The International Day for the Elimination of Violence against Women could not have arrived at a more bitter moment for Brazil. While Jair Bolsonaro’s victory in the second round of the presidential elections on Oct. 28 was a tragedy for the whole country, it certainly was an even more poignant one for women.
As the former army captain was climbing inexorably in the polls, it was they who managed to mobilize in the most powerful manner, creating the Facebook group “Women united against Bolsonaro,” which in a very short time grew to over three million members, united under the slogan “Ele não” (“Not him”). And it was they who filled up the streets of Brazil—in São Paulo, Rio de Janeiro, Belo Horizonte, Porto Alegre and another 40 municipalities across the country—in an attempt to send a message of rejection of the speeches and gestures full of machismo, sexism and racism that were being flaunted by the fascist-sympathizing candidate.
Their cry of “Ele não! Ele nunca!” (“Not him! Never him!”) resonated so powerfully in Brazil that it managed to cross the country’s borders and echo in more than 90 cities on all continents, transforming the ex-captain into a sort of global symbol to rally against, the embodiment of the fascist wave that is threatening to engulf the entire planet.
The “women united against Bolsonaro” tried in every possible way to warn the electorate about the sexist and anti-democratic positions of the candidate to which they referred, with the greatest contempt they could muster, as “that thing.” On the social networks and in the streets, they highlighted his cult of violence and his attitude of contempt toward women, blacks, indigenous persons and homosexuals.
None of this was enough. After the enormous demonstration on Sept. 29, which turned out a very large crowd of citizens concerned about the advance of the far right, Bolsonaro grew in the polls even more. And there were even those who—in a highly uncharitable manner, to say the least—tried to place the blame for this on the women’s initiative itself—which, they claimed, pushed Edir Macedo, the founder of the powerful Universal Church of the Kingdom of God, and the other neo-Pentecostal leaders to mobilize in favor of the ex-captain, seeing him as a defender of the traditional family.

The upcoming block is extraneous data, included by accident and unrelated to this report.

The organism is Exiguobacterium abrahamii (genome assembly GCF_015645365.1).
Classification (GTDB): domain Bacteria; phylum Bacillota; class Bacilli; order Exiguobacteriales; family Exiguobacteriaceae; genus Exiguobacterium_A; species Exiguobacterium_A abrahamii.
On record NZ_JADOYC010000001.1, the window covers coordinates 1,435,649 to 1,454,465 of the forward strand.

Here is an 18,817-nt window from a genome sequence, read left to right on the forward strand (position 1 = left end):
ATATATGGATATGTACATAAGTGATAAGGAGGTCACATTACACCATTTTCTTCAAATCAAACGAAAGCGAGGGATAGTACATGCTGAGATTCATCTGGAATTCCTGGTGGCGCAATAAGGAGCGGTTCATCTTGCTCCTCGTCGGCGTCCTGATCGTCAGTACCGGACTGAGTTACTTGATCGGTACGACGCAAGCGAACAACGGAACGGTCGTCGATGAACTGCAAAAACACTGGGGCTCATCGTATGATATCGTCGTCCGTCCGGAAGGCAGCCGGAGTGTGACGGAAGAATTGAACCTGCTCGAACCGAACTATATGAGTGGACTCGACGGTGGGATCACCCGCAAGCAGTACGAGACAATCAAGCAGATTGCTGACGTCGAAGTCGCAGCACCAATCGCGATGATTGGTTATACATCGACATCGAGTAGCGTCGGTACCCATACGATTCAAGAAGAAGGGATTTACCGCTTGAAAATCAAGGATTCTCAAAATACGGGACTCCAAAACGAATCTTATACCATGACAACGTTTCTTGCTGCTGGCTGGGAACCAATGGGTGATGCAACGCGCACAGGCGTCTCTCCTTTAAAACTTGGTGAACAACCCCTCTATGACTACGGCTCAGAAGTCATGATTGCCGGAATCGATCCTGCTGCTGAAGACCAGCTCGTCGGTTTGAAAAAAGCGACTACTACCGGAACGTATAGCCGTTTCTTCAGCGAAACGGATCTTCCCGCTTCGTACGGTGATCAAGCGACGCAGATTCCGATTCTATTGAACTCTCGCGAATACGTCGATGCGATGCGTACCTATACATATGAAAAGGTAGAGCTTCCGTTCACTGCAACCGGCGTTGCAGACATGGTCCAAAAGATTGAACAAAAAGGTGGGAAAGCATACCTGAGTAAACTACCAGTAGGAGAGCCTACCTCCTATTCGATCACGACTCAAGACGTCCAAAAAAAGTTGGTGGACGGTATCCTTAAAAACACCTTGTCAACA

In truth, the electoral defeat does not in any way diminish the greatness of the mobilization in which the Brazilian women have played the leading role, offering an extraordinary lesson in dignity and struggle. And while now, in this difficult moment that the country is facing, discouragement and shock seem to be the prevalent sentiment—and no major initiative was announced for Nov. 25—there is no doubt that they will be the ones at the forefront of the resistance against Bolsonaro’s fascist government.
There will certainly be a great need for resistance, considering that the man who will take office as President of Brazil on Jan. 1 did not hesitate to admit that he would not pay a woman the same salary as a man—in addition to his many other outrageous statements to the same effect, saying, for instance, that his only daughter was conceived “in a moment of weakness,” and saying to a female parliamentarian, “I wouldn’t rape you because you don’t deserve it.”
All this in a country where 13 women are murdered every day—Brazil ranks fifth in the world in femicides—where one rape takes place every 11 minutes, and where women earn on average 76 percent of men’s income (in the world ranking on wage inequality, Brazil is 124th out of 142 countries surveyed). And it is certainly the case that this situation is not likely to improve over the next four years.
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